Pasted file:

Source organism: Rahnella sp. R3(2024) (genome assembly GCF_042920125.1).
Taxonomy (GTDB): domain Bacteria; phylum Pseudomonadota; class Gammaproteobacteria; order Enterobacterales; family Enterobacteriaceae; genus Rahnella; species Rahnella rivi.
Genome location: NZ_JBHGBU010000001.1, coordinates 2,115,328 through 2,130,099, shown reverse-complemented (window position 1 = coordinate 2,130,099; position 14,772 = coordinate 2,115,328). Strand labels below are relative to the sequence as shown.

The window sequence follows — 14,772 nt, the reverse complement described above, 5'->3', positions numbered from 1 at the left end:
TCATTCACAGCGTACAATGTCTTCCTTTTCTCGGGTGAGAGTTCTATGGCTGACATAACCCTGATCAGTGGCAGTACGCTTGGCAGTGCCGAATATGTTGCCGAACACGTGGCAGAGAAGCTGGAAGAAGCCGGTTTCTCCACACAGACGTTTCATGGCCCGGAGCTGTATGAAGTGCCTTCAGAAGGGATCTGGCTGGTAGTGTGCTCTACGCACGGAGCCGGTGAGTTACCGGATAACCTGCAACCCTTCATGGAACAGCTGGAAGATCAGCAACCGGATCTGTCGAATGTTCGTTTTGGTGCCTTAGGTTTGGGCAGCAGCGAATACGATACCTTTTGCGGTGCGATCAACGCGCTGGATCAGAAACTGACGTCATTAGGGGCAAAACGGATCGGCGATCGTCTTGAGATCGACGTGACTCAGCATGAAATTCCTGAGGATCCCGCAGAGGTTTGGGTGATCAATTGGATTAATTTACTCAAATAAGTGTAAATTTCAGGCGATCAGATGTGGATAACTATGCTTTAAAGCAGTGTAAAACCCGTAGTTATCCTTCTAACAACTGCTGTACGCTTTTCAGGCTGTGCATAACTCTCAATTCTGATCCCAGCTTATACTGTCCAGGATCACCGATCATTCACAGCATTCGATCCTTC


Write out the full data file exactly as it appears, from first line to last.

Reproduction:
Source organism: Rahnella sp. R3(2024) (genome assembly GCF_042920125.1).
Taxonomy (GTDB): domain Bacteria; phylum Pseudomonadota; class Gammaproteobacteria; order Enterobacterales; family Enterobacteriaceae; genus Rahnella; species Rahnella rivi.
Genome location: NZ_JBHGBU010000001.1, coordinates 2,115,328 through 2,130,099, shown reverse-complemented (window position 1 = coordinate 2,130,099; position 14,772 = coordinate 2,115,328). Strand labels below are relative to the sequence as shown.

The window sequence follows — 14,772 nt, the reverse complement described above, 5'->3', positions numbered from 1 at the left end:
TCATTCACAGCGTACAATGTCTTCCTTTTCTCGGGTGAGAGTTCTATGGCTGACATAACCCTGATCAGTGGCAGTACGCTTGGCAGTGCCGAATATGTTGCCGAACACGTGGCAGAGAAGCTGGAAGAAGCCGGTTTCTCCACACAGACGTTTCATGGCCCGGAGCTGTATGAAGTGCCTTCAGAAGGGATCTGGCTGGTAGTGTGCTCTACGCACGGAGCCGGTGAGTTACCGGATAACCTGCAACCCTTCATGGAACAGCTGGAAGATCAGCAACCGGATCTGTCGAATGTTCGTTTTGGTGCCTTAGGTTTGGGCAGCAGCGAATACGATACCTTTTGCGGTGCGATCAACGCGCTGGATCAGAAACTGACGTCATTAGGGGCAAAACGGATCGGCGATCGTCTTGAGATCGACGTGACTCAGCATGAAATTCCTGAGGATCCCGCAGAGGTTTGGGTGATCAATTGGATTAATTTACTCAAATAAGTGTAAATTTCAGGCGATCAGATGTGGATAACTATGCTTTAAAGCAGTGTAAAACCCGTAGTTATCCTTCTAACAACTGCTGTACGCTTTTCAGGCTGTGCATAACTCTCAATTCTGATCCCAGCTTATACTGTCCAGGATCACCGATCATTCACAGCATTCGATCCTTC